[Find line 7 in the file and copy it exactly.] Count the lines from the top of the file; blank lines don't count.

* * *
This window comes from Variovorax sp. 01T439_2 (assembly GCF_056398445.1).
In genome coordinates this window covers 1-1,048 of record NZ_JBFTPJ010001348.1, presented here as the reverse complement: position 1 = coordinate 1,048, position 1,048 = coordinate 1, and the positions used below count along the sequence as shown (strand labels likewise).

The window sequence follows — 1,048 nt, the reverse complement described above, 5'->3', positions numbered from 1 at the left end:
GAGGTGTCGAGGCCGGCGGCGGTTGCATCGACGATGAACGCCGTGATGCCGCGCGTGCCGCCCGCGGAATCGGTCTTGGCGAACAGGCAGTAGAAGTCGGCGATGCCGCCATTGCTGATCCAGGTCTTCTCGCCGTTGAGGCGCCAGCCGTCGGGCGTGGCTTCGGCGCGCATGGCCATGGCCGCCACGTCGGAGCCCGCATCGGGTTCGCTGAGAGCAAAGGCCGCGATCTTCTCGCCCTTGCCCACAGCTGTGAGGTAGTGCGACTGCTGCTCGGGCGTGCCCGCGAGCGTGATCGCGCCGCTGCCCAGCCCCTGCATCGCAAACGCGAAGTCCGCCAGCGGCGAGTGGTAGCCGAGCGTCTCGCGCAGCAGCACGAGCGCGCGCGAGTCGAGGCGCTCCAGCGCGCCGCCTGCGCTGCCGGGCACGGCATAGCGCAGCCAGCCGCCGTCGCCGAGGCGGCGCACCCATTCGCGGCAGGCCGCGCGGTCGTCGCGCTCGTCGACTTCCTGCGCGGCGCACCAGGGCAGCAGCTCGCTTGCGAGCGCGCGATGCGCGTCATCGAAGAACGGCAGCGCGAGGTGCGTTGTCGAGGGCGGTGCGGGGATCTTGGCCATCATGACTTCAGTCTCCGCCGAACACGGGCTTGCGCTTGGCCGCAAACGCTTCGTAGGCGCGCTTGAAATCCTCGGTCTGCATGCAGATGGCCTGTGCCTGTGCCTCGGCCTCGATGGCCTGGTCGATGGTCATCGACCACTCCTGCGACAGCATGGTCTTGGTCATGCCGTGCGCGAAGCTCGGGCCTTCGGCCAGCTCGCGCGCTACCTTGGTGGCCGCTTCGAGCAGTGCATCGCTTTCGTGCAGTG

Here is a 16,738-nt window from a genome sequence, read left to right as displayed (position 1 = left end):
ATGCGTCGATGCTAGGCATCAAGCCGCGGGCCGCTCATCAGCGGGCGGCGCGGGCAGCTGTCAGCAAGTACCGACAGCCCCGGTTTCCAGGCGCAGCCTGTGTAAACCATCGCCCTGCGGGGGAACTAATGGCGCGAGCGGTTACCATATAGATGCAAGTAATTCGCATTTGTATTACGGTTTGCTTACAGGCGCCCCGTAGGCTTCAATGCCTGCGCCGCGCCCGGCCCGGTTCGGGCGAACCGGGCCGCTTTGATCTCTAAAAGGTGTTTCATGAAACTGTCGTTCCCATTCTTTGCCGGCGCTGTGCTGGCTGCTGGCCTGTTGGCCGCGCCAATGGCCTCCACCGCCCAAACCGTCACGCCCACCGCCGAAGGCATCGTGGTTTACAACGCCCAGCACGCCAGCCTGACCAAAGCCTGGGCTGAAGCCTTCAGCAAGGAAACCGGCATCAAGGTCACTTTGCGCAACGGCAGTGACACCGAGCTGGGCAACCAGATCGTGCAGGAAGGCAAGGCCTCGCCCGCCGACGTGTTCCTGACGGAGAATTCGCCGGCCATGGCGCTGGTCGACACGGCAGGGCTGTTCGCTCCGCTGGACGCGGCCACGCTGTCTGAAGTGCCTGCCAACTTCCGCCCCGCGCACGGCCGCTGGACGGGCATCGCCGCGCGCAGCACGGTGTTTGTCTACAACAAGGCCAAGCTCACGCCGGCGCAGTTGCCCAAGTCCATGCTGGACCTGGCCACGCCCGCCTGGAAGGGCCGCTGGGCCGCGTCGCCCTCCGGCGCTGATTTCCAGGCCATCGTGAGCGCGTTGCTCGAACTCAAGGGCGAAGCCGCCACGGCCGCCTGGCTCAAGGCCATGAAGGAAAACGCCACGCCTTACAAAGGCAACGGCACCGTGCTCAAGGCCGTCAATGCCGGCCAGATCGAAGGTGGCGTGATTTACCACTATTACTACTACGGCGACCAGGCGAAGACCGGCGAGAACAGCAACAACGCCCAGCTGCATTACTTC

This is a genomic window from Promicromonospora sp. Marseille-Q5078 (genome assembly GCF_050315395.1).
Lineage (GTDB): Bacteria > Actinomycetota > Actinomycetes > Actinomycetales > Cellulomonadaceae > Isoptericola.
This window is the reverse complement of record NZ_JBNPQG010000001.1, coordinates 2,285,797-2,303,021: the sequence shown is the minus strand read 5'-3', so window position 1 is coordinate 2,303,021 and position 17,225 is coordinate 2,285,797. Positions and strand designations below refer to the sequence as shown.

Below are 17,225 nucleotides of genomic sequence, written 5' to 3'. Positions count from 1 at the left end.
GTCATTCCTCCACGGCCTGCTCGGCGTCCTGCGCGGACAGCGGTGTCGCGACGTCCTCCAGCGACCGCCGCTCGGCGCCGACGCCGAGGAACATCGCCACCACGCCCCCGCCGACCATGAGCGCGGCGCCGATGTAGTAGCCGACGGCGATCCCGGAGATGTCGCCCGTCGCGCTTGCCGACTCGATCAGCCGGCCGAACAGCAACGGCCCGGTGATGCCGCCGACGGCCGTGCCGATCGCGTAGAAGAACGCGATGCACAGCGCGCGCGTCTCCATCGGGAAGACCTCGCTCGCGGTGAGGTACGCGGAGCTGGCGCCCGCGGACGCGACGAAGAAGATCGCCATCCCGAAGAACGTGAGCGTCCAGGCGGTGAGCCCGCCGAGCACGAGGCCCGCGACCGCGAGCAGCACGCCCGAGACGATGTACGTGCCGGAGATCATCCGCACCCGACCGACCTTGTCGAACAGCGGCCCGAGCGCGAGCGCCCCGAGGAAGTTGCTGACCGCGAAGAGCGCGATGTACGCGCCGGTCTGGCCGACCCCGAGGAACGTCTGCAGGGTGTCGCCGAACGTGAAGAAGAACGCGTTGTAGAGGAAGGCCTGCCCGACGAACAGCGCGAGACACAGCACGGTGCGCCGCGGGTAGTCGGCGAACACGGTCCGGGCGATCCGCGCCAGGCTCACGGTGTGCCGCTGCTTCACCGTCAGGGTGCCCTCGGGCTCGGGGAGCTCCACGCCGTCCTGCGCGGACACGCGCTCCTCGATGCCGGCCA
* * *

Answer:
This is a genomic window from Promicromonospora sp. Marseille-Q5078 (genome assembly GCF_050315395.1).